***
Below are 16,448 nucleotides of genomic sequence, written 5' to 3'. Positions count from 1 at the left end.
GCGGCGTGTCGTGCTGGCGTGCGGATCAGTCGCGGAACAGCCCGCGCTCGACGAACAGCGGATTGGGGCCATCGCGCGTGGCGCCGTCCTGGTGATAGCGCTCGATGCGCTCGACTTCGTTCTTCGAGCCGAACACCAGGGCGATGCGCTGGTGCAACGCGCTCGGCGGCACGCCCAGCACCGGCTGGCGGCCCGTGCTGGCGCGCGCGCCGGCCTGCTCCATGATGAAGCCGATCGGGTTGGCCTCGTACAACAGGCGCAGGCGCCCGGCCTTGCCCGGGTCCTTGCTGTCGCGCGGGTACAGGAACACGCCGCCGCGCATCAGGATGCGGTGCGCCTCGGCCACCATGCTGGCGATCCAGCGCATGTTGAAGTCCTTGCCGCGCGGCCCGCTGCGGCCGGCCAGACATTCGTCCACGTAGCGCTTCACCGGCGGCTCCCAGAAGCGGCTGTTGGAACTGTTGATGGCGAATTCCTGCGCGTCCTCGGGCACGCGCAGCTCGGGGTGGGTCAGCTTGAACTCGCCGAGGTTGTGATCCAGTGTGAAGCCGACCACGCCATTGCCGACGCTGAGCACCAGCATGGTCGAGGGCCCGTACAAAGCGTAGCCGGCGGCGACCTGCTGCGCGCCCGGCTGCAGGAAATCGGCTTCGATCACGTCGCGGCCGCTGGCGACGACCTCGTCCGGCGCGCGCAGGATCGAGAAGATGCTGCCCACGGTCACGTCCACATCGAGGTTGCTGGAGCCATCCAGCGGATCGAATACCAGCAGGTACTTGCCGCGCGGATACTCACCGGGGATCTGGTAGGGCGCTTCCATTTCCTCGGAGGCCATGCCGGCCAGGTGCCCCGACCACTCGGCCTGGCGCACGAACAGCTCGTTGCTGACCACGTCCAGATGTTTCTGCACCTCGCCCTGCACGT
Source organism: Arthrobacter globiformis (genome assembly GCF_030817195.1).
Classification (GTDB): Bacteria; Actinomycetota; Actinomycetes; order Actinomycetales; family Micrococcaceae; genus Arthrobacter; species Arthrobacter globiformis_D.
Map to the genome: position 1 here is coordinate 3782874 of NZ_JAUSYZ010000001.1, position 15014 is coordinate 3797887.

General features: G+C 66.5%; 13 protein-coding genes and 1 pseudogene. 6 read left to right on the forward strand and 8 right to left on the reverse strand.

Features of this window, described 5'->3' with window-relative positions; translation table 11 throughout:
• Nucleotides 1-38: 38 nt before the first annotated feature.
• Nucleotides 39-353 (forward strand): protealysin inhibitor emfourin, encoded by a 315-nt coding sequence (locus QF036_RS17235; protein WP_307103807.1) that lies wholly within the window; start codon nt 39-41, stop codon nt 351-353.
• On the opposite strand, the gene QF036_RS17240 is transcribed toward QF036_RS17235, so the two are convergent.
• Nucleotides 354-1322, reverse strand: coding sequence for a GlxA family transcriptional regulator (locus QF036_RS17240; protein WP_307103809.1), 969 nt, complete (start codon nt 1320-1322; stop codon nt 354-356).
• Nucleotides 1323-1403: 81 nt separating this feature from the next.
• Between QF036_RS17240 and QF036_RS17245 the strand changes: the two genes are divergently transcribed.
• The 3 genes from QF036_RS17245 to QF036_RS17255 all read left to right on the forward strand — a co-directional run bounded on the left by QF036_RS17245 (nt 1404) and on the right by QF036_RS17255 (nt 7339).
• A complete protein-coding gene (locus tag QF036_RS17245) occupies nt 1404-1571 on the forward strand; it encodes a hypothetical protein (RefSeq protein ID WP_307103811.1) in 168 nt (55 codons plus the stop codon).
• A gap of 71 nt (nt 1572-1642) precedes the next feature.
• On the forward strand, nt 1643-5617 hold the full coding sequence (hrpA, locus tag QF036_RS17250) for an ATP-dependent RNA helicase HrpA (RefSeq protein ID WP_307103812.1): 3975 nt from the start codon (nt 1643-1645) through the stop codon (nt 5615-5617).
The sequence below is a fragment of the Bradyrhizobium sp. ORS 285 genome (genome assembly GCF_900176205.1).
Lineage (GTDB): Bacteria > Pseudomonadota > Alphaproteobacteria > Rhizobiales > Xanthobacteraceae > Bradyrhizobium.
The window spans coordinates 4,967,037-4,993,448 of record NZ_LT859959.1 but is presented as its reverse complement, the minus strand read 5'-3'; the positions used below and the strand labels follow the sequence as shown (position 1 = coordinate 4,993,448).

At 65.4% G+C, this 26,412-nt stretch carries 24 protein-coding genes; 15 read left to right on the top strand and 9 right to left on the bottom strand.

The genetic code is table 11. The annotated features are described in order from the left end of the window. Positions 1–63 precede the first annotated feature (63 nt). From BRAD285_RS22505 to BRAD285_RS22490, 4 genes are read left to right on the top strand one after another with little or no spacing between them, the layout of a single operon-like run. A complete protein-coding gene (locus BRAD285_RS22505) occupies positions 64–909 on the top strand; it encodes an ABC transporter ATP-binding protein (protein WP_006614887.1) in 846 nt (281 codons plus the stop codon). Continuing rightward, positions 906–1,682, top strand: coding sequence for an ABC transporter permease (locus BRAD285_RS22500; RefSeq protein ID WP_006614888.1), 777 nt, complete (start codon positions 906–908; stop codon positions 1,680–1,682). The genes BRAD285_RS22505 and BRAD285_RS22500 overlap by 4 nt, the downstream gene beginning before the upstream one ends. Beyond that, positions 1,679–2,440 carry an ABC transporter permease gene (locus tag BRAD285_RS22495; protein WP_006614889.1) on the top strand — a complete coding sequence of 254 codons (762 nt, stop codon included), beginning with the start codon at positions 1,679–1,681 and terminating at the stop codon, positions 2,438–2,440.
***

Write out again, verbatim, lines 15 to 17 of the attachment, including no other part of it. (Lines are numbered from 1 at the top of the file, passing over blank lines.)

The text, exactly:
• A complete protein-coding gene (locus tag QF036_RS17245) occupies nt 1404-1571 on the forward strand; it encodes a hypothetical protein (RefSeq protein ID WP_307103811.1) in 168 nt (55 codons plus the stop codon).
• A gap of 71 nt (nt 1572-1642) precedes the next feature.
• On the forward strand, nt 1643-5617 hold the full coding sequence (hrpA, locus tag QF036_RS17250) for an ATP-dependent RNA helicase HrpA (RefSeq protein ID WP_307103812.1): 3975 nt from the start codon (nt 1643-1645) through the stop codon (nt 5615-5617).